Use of Placebos Ignites Ethics Debate Officials Argue They Shouldn't Be Used If Treatment Exists

Article excerpt

WASHINGTON -- Researchers, ethicists and health officials attending a conference at the National Institutes of Health this week defended the use of placebos -- inert, dummy medicines -- as an essential tool for evaluating new drugs, and said giving them to patients in a study often can be justified even when there already is a treatment that works.

"There has been a great shift taking place about placebo use," said Sissela Bok, a philosopher and senior fellow at the Harvard Center for Population and Development Studies. "What is clear is that the ethical issues are nowhere near resolved."

Giving placebos to study participants has ignited a fierce ethical debate, after last month's revision of a key international medical document to declare their use unethical whenever the disease being studied already has an effective treatment.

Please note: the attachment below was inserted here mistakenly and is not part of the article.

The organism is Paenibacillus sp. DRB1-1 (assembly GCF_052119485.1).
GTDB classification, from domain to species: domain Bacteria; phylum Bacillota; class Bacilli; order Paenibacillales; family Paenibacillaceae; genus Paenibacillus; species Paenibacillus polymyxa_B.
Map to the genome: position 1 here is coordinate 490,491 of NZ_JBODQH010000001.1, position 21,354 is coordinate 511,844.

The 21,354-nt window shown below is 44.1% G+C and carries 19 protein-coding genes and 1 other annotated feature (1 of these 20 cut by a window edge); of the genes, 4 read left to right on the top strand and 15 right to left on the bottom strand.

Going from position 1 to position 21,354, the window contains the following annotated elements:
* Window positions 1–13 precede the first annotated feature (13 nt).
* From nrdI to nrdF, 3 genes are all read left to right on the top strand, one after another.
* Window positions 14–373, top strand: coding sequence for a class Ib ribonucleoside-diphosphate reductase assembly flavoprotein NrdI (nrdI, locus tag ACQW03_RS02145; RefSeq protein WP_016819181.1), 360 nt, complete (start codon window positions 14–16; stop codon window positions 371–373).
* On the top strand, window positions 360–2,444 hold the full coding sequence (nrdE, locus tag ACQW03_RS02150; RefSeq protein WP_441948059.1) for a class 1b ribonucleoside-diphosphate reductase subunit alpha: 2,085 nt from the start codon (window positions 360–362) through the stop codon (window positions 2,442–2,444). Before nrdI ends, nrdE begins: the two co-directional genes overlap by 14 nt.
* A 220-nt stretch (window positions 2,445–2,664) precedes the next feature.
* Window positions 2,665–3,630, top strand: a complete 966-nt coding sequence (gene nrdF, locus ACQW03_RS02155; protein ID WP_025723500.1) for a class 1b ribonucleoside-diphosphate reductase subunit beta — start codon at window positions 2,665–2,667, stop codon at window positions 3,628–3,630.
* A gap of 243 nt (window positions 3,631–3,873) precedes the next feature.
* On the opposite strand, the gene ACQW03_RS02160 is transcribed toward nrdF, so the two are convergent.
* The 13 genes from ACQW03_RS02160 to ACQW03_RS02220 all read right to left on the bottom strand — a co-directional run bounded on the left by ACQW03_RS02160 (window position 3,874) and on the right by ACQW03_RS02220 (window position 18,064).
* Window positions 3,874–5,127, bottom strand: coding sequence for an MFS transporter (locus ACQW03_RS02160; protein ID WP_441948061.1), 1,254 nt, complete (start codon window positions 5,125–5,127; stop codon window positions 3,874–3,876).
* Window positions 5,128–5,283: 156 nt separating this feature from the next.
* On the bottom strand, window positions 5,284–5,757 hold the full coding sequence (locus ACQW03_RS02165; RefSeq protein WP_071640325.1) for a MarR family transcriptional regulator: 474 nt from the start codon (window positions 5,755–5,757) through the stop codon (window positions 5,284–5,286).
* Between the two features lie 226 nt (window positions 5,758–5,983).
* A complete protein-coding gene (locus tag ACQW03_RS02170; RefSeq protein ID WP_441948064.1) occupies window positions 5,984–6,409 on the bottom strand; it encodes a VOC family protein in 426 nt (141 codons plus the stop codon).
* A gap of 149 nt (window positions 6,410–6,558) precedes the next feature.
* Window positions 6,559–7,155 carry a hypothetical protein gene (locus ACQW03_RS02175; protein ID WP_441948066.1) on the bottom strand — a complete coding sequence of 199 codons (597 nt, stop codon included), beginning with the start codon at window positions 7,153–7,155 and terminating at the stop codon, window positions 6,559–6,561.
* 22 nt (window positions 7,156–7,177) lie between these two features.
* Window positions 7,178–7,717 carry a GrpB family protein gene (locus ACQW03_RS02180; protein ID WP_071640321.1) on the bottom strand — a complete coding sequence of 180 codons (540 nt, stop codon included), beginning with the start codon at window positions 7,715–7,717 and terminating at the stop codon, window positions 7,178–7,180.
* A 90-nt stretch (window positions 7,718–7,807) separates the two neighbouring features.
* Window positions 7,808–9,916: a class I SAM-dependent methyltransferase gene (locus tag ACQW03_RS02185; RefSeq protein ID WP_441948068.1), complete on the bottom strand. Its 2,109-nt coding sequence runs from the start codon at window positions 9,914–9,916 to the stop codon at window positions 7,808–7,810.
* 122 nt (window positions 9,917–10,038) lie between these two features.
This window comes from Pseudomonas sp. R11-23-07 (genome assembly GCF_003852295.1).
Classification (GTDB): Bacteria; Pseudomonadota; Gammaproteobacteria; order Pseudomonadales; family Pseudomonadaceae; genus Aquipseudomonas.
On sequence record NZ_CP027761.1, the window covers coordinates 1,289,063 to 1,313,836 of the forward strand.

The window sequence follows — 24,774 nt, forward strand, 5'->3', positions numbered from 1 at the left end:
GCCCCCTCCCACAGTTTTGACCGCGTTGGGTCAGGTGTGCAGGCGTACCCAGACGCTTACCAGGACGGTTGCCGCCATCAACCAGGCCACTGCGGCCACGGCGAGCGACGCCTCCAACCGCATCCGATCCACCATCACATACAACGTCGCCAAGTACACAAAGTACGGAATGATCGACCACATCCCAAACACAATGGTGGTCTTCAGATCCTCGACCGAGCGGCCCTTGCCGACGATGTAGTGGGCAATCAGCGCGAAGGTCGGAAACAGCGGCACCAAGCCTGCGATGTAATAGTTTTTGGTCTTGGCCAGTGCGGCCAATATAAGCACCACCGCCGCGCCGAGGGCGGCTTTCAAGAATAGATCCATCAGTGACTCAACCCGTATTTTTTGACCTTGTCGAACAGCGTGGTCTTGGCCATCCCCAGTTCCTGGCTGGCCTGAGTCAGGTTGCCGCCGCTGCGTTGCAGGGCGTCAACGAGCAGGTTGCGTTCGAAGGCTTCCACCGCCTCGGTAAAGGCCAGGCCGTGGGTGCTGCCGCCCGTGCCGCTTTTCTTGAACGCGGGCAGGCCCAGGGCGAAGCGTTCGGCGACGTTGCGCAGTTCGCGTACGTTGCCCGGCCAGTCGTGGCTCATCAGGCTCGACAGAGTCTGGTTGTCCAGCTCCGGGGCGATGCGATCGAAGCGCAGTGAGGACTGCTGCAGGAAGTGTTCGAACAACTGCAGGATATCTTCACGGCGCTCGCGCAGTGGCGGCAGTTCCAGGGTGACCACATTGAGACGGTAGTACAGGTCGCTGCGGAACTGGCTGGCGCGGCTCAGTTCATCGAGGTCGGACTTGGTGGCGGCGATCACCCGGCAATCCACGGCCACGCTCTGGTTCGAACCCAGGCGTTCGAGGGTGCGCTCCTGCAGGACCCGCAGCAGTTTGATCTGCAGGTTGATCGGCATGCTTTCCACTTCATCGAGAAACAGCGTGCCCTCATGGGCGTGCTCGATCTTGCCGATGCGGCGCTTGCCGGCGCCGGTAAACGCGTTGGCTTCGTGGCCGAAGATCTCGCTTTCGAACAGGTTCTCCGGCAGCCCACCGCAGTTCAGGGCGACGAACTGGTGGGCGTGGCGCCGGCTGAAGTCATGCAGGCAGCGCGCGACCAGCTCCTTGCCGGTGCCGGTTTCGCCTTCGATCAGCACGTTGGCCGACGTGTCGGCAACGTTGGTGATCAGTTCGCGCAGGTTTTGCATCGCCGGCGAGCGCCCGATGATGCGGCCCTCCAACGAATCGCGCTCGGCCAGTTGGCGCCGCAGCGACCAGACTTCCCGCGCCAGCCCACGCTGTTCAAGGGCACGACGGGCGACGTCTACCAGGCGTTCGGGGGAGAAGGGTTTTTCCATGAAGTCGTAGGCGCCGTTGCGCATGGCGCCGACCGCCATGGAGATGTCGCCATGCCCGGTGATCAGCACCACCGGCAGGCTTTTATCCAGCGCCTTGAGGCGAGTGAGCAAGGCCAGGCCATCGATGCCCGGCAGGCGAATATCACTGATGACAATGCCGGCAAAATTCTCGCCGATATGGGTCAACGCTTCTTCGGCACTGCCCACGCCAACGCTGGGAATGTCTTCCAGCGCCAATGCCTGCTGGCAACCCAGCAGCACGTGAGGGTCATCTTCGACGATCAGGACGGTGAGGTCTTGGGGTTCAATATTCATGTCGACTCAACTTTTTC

The Declaration of Helsinki was revised to state that experimental therapies always should be tested against "best current" treatments and that placebos should be used only when no treatment exists.

The changes were made after controversy arose over studies conducted in Africa and Asia of experimental treatments to prevent pregnant women from transmitting the AIDS virus to their infants. An effective treatment already was in routine use in industrialized countries, but was unavailable in the countries where the research took place. Some study participants were given placebos.

Many officials were alarmed by changes to the declaration.

"Because a couple of very smart, caring people get together somewhere, they don't speak for humanity," said Stephen Straus, director of the National Center for Complementary and Alternative Medicine, which co-sponsored the conference.

There is widespread consensus in the research community that using placebos is unethical whenever withholding an effective treatment would place study participants at risk of death or lasting disability. …


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